We all know that when any vulnerable group is objectified, trolled in social media, dismissed, then all of us are diminished. Such things are not worthy of our country, of its great Christian heritage, of its possibilities and vision of a generous, just and righteous society. Many of us know the great poem by Pastor Niemoller, written after 1945:

"First they came for the socialists, and I did not speak out—

     Because I was not a socialist.

Then they came for the trade unionists, and I did not speak out—

     Because I was not a trade unionist.

Then they came for the Jews, and I did not speak out—

     Because I was not a Jew.

Then they came for me—and there was no one left to speak for me."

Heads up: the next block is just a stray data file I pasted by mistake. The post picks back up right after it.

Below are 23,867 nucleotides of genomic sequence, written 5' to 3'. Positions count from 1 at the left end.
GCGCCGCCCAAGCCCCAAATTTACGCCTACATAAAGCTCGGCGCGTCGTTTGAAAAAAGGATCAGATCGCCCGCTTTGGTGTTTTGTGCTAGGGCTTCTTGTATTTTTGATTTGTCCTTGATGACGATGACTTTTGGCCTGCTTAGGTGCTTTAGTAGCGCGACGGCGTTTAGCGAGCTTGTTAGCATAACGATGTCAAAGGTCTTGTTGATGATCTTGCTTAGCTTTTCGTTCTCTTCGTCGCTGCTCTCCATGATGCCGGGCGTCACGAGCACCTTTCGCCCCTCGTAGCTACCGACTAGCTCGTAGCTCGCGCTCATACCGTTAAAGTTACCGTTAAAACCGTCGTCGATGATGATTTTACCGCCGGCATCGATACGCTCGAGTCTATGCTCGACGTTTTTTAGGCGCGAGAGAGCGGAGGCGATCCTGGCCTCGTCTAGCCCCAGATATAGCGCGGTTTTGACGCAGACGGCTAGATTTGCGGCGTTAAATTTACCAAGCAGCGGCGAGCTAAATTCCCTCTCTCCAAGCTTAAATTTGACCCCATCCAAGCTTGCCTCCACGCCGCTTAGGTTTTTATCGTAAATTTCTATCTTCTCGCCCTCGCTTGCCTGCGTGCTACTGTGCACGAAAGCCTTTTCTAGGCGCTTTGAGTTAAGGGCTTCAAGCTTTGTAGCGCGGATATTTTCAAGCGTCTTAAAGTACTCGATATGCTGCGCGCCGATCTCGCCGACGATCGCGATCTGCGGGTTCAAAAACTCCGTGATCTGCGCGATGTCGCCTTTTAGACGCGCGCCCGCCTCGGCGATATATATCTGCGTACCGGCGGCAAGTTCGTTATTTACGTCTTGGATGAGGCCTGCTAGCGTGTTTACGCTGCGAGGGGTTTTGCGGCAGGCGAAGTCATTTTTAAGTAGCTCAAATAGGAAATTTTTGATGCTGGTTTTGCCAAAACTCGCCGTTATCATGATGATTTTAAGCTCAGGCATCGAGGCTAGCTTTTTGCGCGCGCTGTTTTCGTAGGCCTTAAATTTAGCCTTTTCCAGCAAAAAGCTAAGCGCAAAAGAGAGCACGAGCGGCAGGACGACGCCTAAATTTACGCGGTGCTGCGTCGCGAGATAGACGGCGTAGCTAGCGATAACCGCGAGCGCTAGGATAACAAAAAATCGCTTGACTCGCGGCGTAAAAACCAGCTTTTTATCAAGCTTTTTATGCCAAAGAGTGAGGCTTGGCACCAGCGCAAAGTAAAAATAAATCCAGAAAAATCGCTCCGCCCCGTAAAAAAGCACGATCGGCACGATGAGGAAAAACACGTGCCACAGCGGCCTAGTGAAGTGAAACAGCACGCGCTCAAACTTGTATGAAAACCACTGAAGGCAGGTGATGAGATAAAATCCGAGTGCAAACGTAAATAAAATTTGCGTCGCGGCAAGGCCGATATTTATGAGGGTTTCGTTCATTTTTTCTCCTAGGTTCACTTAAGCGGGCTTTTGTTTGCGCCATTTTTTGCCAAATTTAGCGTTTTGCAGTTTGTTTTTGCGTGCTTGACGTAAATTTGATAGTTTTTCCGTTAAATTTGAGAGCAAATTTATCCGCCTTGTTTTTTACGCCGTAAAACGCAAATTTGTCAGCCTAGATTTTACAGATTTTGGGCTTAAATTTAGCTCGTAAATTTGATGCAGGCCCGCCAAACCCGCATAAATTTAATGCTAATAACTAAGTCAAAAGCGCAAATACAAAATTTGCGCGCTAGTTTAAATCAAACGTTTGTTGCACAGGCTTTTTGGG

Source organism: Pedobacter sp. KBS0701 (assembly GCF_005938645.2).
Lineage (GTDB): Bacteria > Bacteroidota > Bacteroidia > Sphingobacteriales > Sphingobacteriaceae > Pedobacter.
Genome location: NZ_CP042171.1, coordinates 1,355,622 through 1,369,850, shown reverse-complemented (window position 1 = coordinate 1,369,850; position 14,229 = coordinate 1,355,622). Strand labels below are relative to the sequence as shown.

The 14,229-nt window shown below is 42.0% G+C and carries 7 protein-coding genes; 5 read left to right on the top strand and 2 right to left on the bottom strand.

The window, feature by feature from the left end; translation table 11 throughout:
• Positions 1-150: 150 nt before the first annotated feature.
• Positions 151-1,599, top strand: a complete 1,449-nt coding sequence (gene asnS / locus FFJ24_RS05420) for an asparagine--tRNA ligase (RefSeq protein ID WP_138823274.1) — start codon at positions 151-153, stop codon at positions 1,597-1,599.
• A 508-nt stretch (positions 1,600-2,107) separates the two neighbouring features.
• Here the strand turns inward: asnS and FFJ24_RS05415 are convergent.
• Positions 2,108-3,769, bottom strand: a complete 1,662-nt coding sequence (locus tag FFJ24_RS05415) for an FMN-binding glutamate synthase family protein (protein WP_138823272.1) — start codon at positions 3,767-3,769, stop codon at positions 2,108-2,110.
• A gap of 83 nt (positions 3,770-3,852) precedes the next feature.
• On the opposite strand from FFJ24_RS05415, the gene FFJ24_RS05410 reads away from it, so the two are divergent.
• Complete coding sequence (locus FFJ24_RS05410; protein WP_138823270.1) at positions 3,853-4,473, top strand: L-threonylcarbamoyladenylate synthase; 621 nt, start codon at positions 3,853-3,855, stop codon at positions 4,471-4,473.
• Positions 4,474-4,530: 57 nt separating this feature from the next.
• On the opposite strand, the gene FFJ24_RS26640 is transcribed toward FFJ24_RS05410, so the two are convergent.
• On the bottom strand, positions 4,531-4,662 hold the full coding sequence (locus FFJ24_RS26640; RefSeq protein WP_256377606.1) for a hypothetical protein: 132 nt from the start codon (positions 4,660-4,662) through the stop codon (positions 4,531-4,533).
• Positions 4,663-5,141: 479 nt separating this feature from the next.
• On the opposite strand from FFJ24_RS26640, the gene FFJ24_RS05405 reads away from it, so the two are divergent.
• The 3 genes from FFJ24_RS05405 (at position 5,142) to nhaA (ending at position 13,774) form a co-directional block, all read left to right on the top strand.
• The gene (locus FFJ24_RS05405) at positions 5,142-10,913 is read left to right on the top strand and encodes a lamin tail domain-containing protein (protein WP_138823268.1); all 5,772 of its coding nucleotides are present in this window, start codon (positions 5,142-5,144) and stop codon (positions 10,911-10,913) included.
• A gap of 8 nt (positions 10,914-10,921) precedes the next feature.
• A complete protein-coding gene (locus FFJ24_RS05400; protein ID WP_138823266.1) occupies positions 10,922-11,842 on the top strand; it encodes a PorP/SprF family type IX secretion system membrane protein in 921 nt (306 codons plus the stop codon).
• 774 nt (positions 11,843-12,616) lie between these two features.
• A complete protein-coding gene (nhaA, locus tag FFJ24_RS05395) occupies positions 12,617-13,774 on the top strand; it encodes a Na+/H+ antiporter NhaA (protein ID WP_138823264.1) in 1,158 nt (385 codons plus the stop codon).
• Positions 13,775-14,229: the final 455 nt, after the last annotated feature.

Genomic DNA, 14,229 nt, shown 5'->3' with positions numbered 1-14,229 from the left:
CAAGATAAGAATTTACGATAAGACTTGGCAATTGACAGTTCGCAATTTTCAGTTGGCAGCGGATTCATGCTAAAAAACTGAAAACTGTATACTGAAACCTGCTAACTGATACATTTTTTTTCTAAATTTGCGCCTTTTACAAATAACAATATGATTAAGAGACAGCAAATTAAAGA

Oppression of minorities, division, instability and economic injustice march together. A few weeks ago, it was reported that households are now even more indebted than they were in 2008. That is the result of low pay, an economy that allocates rewards through power not for labour. The result is that debt support charities, including one based in Bradford of which I am a patron, Christians Against Poverty, find more and more people crowding to their doors, caught in debt slavery. More than that, when these charities help them – strengthening their families, working with them to negotiate with their lenders – it has been the understanding that the creditors would contribute so that the charity can help people get their life back on track.  A third of lenders and debt collectors simply fail to contribute. That is not an economic decision of the market, it is a failure of common human decency, of values. It says no to the common good, solidarity. And God replies, ‘but let justice roll down like waters, and righteousness like an ever-flowing stream.’